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Overall tablet sales were down 1.2 million units in the first three months of 2012, but strong iPad sales boosted Apple’s market share to 68 percent, according to market researcher International Data Corporation (IDC).
IDC had estimated sales of close to 18.6 million units, down from the previous Christmas season quarter’s 28.2 million units. A slower post-Christmas quarter is generally expected, but actual sales were 17.4 million units, 1.2 million tablets fewer than predicted.
The bright spot in early 2012? Apple shipments remained strong – almost 12 million iPads sold. Apple sold so many in part due to the same dual price strategy that has served them so well in the mobile phone market: the current model at a premium price, and last year’s model at an industry-competitive price.
The real surprise is in the Android numbers, which are down significantly. While in the holiday season Android-based tablets accounted for almost half of all sales, in 2012 so far Android market share has slipped to 32 percent. The big loser is Amazon, which saw sales of the Kindle Fire dip from a high of almost five million tablets to this quarter’s low of just about a million units.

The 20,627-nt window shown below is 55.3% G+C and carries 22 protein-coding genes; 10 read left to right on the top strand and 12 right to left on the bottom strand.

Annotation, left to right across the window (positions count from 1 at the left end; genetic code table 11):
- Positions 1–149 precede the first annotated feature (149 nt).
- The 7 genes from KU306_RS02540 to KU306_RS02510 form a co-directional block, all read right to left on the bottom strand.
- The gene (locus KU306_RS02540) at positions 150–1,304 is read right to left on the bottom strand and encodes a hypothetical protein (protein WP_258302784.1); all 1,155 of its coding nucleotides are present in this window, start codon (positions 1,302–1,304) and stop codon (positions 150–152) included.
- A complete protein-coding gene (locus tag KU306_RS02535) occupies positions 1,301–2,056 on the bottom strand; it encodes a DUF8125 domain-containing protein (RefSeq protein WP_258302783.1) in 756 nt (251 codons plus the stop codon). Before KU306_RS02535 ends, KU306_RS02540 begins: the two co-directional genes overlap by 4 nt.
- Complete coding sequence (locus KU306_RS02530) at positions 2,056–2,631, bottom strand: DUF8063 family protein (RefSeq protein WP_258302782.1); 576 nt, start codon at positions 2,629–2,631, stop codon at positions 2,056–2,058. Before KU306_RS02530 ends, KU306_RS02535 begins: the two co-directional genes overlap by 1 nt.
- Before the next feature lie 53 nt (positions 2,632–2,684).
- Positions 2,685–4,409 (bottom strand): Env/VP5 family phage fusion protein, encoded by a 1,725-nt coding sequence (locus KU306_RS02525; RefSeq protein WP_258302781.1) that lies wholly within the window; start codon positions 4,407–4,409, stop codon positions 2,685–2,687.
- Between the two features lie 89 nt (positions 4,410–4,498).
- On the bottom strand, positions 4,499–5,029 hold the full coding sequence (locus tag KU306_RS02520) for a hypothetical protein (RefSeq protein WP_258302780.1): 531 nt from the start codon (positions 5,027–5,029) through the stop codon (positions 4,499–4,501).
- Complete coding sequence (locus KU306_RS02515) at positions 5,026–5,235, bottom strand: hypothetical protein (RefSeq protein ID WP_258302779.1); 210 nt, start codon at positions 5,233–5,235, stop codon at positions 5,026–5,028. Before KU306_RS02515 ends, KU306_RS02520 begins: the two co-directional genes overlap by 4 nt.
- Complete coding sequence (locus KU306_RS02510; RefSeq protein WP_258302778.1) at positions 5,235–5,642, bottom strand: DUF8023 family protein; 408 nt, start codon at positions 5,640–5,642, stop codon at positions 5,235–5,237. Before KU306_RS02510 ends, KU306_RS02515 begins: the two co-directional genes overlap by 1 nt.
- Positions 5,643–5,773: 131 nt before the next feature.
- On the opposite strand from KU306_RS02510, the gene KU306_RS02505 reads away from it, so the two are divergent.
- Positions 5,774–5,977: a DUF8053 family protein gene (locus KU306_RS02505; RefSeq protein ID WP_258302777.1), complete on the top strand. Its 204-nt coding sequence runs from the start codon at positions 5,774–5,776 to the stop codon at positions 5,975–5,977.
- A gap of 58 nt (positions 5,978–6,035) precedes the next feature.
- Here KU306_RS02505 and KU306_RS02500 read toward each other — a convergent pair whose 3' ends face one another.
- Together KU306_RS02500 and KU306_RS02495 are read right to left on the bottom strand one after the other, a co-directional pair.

The real question now: is the dip in Android numbers just a blip? Will Android continue its once seemingly inevitable rise to 50 percent to 60 percent market share?
Perhaps a better question is why Android was so strong in the last few months of 2011. Amazon’s Kindle Fire numbers show what the world’s top online retailer can do to move a market … and if Amazon is willing to absorb low margins and push digital razors out the door now in order to sell electronic blades in the future, Android will certainly recover. Selling the Fire almost at a loss, however, has certainly contributed to Amazon’s traditionally slim margins almost disappearing entirely in 2012.
IDC sees continued growth in the tablet market in 2012 and beyond, with Apple continuing to lead. How long that continues, however, depends on continued innovation from Cupertino – and whether Android manufacturers continue to improve their game.
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